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Harvard Law School




Congress and state legislators are finally experimenting with new privacy frameworks, rights, and duties to move past the thoroughly critiqued “notice and choice” model for data privacy. While many new privacy proposals seek a more fortified version of the fair information practices, some legislators have placed a duty of data loyalty at the heart of their proposed privacy bills. This is important because a duty of data loyalty has the potential to anchor American privacy law in a way analogous to how the European Union approach is grounded in fundamental rights of privacy and data protection.

Unfortunately, there remains some uncertainty about what exactly a duty of data loyalty should require. What is needed is a clear expression of what a practicable duty of data loyalty will do, why it will do it, and to what extent. This Essay supplies such an account, and argues that to be effective, data loyalty legislation must (1) impose a broad primary duty of loyalty that is clarified through specific subsidiary duties, (2) reflect a substantive commitment against self-dealing in relationships of trust, and (3) be compatible with existing data privacy frameworks to accommodate a diverse enforcement strategy and generate political support.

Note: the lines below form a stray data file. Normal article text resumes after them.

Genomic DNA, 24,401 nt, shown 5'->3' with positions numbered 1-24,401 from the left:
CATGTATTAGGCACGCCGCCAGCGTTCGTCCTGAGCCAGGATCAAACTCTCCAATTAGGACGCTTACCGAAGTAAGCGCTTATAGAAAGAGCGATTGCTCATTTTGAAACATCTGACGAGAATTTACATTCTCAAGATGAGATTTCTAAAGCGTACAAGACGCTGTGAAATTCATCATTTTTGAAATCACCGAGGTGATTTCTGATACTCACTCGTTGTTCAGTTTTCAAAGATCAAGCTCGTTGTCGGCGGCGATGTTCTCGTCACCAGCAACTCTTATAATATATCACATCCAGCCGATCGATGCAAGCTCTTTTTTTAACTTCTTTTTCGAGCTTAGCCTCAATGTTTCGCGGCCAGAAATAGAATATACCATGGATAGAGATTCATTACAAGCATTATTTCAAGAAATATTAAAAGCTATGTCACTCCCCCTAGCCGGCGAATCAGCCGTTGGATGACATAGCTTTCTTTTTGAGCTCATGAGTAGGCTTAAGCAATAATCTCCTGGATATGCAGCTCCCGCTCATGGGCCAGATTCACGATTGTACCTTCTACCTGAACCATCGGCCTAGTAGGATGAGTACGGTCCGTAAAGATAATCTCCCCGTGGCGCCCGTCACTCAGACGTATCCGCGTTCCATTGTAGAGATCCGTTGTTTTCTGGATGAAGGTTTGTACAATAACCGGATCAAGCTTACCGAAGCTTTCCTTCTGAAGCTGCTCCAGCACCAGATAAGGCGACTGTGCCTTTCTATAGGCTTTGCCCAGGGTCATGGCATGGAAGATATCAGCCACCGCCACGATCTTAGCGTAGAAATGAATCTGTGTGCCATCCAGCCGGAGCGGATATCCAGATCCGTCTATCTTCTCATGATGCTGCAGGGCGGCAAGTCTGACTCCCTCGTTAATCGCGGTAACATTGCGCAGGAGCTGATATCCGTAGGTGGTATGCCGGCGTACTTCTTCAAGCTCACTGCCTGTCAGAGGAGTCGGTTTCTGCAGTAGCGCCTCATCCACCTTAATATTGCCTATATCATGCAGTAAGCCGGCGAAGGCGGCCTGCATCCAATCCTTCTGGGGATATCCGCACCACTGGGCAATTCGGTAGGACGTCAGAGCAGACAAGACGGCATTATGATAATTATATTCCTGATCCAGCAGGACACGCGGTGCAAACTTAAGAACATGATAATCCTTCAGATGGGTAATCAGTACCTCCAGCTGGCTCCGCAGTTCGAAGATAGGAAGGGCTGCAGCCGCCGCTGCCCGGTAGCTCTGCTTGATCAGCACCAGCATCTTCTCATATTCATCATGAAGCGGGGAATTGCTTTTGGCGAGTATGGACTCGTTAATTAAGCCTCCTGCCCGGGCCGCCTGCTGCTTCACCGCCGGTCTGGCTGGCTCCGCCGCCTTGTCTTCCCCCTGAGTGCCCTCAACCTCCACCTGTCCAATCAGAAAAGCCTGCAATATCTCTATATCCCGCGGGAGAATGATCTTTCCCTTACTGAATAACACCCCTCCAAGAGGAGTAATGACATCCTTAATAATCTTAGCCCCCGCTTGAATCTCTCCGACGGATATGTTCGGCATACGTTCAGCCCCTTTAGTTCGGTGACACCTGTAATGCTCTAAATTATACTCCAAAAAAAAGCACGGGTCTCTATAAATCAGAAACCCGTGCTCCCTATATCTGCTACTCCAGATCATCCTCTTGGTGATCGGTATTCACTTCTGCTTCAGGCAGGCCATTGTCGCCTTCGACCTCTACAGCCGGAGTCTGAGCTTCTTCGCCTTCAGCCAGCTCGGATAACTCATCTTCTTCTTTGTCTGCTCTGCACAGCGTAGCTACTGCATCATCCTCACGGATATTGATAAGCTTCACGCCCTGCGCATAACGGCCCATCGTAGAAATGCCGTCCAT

To advance this approach, we offer as proof of concept a model statute for a duty of data loyalty — one that is designed to limit wrongful self-dealing with a robust “best interests” rule supplemented by specific duties with clear boundaries. The goal of this model legislation is to serve as a guide for legislators who seek to place data loyalty as the foundation of a U.S. approach to privacy. Instead of creating new legislative language from scratch, our model statute incorporates and strengthens many relevant existing data privacy rules under the unifying principle of keeping companies from betraying those who trust them with their data and online experiences. Our purpose in building on existing rules and bipartisan proposals is to demonstrate the practical appeal and feasibility of our data loyalty framework.

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